What is a bokode?

Date June 23, 2010 Author admin Comment No Comments

Bokode

Bokode

A bokode is a tiled series of data matrix codes. These data tags hold thousands of times more information than a barcode and they can be read by a standard mobile phone camera or scanner. Bokodes were created by scientists at MIT (Massachusetts Institute of Technology) and it is hoped that they will eventually replace barcodes.

These tags are generally 3mm in diameter and they consist of an LED covered with a lens and tiny mask. The reader e.g. a mobile phone camera simply scans the bokode and the information contained within the bokode is displayed on your reader. The actual information is contained in the light shining through the tiny mask. This mask can vary in brightness depending on what angle it is seen from.

It is believed that bokodes have many advantages over conventional barcodes. One such advantage of a bokode is that they can be read from a further distance than a barcode. Typically, barcodes must be read within a short range and they could take up a lot more space on a product. Bokodes can be read from a longer range and the size of the tags mean they take up less space on a product when compared to a barcode.

Bokodes are currently expensive to produce as they require a lens and the LED they use also requires power. They usually cost around £3 each to produce. Researchers do believe they can refine the technology and this could lead to a reduction in the cost to produce it. They believe they can make the technology passive so it does not require power to transfer the data. This could be done by making the tags reflective rather than having a powered LED to shine the light, making bokodes cheaper to produce.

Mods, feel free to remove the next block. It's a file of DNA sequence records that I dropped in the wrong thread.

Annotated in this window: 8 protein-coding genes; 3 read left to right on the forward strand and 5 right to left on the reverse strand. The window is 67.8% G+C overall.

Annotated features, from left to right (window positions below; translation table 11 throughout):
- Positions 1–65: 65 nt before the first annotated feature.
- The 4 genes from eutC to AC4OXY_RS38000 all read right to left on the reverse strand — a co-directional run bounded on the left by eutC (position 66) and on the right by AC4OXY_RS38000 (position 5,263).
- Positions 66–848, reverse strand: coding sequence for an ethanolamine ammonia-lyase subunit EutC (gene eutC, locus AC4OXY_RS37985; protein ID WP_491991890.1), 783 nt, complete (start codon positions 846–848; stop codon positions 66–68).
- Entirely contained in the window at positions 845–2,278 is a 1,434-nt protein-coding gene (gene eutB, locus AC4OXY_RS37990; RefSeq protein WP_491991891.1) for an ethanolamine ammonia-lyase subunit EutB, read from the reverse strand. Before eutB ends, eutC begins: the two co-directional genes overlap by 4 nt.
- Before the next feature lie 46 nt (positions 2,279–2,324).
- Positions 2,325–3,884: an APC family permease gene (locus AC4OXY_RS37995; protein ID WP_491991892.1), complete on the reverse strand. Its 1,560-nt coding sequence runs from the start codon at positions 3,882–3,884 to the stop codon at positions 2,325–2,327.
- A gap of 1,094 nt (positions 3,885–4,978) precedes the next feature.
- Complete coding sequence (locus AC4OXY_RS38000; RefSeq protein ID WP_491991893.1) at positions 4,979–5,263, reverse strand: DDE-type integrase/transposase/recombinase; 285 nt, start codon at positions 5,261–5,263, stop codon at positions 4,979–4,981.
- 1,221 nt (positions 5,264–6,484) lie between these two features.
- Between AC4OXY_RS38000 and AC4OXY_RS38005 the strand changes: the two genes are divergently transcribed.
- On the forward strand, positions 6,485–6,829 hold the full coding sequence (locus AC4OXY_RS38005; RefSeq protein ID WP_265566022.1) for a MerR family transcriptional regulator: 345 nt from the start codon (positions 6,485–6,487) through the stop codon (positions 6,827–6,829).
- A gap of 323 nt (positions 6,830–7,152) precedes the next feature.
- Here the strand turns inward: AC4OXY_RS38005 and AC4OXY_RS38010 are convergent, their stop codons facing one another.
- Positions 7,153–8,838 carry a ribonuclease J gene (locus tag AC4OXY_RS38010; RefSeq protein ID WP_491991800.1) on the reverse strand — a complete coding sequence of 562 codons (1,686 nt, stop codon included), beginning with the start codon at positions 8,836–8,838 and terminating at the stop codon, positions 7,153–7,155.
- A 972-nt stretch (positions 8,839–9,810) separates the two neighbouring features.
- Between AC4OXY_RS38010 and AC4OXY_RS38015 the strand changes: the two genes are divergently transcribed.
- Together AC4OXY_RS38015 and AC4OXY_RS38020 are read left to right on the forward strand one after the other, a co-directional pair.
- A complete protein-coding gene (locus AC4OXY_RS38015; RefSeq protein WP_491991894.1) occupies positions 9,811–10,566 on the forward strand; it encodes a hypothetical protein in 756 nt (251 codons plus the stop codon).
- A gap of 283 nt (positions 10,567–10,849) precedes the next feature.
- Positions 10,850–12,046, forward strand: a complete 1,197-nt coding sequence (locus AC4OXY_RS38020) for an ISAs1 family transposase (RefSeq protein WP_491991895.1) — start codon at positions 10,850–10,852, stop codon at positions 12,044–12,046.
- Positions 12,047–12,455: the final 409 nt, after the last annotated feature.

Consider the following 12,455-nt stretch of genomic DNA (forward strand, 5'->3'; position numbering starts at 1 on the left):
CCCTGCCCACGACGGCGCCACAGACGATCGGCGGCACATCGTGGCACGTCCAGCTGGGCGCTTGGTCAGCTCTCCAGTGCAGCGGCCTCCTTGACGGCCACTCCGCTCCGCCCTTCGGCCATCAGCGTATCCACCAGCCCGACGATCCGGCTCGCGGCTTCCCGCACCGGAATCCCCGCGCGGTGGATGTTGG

Typical applications include industrial uses such as tracking specific products or objects, similar to a normal barcode. There is more potential for the bokode to be used in supermarket applications as they can be read on mobile phones. The consumer could scan the bokode and find out important product information such as nutritional value or price comparison of the different products on the supermarket shelf.

Bokodes do certainly have the potential to displace barcodes and the tags do have advantages over barcodes such as a longer read range and the fact they can store more information than barcodes. At the moment, bokodes are more expensive to produce than barcodes and other technology such as RFID can also be considered as a potential replacement for the barcode.

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